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Getting rid of the price fixing and moving to the market rate will increase economic efficiency. Increased economic efficiency makes people richer.
30.11.16 | Interesting article at Forbes

mentioned a couple of days ago that Egypt was enacting a very sensible economic policy in floating the Egyptian pound. Yes, it’s true, this will lead to a bolus of inflation in the economy–there’s a huge reliance upon imports in the country. But then devaluing the currency is rather the cure for that problem anyway. It’s also true that the Egyptian government has enacted another sensible policy, cutting the subsidies to fossil fuels. This has been such a weight upon the economy as a whole that getting rid entirely of such subsidies can only be a good idea. This also accords with the most basic economic insight about subsidies in the first place. Subsidise people, not products.

That floating the pound was a good idea I mentioned already:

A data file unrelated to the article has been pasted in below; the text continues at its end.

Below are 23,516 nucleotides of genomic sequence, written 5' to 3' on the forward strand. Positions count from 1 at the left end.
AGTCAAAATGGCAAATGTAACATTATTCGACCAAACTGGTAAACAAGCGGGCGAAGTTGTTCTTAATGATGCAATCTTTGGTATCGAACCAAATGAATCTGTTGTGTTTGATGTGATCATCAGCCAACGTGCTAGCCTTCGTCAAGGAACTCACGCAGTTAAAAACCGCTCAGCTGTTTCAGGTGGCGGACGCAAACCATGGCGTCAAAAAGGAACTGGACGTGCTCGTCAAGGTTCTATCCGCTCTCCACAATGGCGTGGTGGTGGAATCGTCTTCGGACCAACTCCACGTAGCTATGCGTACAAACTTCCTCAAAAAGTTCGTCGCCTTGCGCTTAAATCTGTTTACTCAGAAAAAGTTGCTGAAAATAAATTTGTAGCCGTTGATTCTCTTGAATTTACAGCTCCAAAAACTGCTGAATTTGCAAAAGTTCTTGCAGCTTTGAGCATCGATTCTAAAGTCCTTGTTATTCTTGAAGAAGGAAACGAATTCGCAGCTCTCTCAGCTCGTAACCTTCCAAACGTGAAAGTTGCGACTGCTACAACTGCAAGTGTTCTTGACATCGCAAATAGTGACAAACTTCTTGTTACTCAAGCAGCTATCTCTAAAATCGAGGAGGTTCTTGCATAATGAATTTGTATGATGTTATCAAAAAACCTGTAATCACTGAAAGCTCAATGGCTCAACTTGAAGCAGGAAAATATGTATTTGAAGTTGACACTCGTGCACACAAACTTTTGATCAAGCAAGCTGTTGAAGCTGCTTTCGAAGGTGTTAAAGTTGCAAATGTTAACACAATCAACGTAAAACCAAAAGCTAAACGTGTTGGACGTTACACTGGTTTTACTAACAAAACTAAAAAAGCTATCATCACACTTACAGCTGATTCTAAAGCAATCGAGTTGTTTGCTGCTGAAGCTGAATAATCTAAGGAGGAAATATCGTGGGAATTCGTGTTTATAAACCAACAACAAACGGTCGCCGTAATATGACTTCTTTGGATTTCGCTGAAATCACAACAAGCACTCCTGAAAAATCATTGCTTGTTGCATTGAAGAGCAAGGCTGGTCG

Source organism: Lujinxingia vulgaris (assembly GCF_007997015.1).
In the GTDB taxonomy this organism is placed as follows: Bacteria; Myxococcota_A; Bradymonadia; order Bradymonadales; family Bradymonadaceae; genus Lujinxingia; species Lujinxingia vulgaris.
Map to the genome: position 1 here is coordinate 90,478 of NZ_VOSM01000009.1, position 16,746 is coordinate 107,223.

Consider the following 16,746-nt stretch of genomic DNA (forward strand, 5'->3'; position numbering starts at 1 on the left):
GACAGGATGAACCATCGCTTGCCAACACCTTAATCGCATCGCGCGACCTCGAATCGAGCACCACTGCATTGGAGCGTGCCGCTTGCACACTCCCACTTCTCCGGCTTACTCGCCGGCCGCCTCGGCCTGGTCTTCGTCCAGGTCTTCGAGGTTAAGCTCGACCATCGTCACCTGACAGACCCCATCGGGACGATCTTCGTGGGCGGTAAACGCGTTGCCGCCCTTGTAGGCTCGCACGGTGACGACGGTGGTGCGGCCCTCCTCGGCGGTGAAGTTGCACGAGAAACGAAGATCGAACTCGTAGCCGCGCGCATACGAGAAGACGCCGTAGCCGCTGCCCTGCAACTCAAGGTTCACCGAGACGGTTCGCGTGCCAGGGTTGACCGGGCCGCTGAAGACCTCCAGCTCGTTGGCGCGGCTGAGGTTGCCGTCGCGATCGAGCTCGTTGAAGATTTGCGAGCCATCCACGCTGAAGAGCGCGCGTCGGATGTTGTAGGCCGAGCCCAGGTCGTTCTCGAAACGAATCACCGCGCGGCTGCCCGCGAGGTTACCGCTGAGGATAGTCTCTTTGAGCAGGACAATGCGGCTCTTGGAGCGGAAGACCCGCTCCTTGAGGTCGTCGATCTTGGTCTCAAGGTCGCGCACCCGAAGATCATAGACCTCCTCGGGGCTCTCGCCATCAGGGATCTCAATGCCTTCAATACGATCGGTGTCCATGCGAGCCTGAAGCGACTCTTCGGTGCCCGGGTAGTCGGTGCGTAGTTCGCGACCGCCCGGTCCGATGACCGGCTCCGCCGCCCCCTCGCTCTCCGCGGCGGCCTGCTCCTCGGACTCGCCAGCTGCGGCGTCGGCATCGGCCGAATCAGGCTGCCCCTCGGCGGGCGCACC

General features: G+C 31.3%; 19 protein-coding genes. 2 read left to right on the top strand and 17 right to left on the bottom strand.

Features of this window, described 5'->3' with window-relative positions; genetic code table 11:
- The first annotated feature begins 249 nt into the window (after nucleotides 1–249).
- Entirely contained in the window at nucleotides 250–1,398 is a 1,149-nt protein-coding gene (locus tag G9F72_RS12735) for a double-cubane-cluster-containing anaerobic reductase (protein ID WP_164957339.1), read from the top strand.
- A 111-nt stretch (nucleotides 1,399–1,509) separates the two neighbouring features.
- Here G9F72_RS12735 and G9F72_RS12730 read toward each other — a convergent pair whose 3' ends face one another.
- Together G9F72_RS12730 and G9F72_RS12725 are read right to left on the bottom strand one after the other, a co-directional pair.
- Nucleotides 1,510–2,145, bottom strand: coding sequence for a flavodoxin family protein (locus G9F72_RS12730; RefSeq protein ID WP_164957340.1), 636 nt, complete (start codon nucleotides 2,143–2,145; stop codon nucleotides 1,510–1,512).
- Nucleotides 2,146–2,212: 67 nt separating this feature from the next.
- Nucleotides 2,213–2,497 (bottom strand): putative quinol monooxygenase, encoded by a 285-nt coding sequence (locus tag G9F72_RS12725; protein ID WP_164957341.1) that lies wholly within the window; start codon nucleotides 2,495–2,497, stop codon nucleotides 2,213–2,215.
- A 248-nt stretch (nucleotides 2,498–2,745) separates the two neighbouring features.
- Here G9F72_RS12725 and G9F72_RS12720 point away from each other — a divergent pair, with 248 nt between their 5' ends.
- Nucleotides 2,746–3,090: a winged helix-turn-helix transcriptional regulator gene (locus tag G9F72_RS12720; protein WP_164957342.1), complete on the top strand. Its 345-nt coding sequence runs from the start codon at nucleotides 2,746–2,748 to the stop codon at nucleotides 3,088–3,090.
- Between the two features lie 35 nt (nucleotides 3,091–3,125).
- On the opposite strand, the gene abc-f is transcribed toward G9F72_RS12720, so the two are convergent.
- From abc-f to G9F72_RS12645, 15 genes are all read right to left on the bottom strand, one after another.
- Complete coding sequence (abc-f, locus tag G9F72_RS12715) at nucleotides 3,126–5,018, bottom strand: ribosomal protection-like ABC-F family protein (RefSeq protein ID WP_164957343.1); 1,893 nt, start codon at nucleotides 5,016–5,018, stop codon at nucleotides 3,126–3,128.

One of the great lessons of economics is that things are simply worth what they are worth. Nothing is worth more than somebody is willing to give for it. Thus, if the black market (for which read free market) value of the Egyptian pound was £18 to the dollar then that’s just what an Egyptian pound was worth. The government promising to buy and sell them for 8.88 just wasn’t going to work. Sure, it could be done for some time but the longer it went on the more the Egyptian government was going to lose and the poorer the Egyptian people were going to be. This is always true of price fixing, it makes people poorer.

Getting rid of the price fixing and moving to the market rate will increase economic efficiency. Increased economic efficiency makes people richer.

Egyptian stocks rallied a seventh day on bets an unprecedented decision to float its currency will help cement a $12 billion loan from the International Monetary Fund.
The EGX 30 Index climbed 2.8 percent at 10:22 a.m. in Cairo, poised for the longest winning streak since March. Members of the benchmark gauge traded at the most expensive in 17 months based on future earnings, as the measure’s 14-day relative index rose further into overbought territory. Shares in Dubai fell 0.6 percent, while those in Saudi Arabia added 0.4 percent.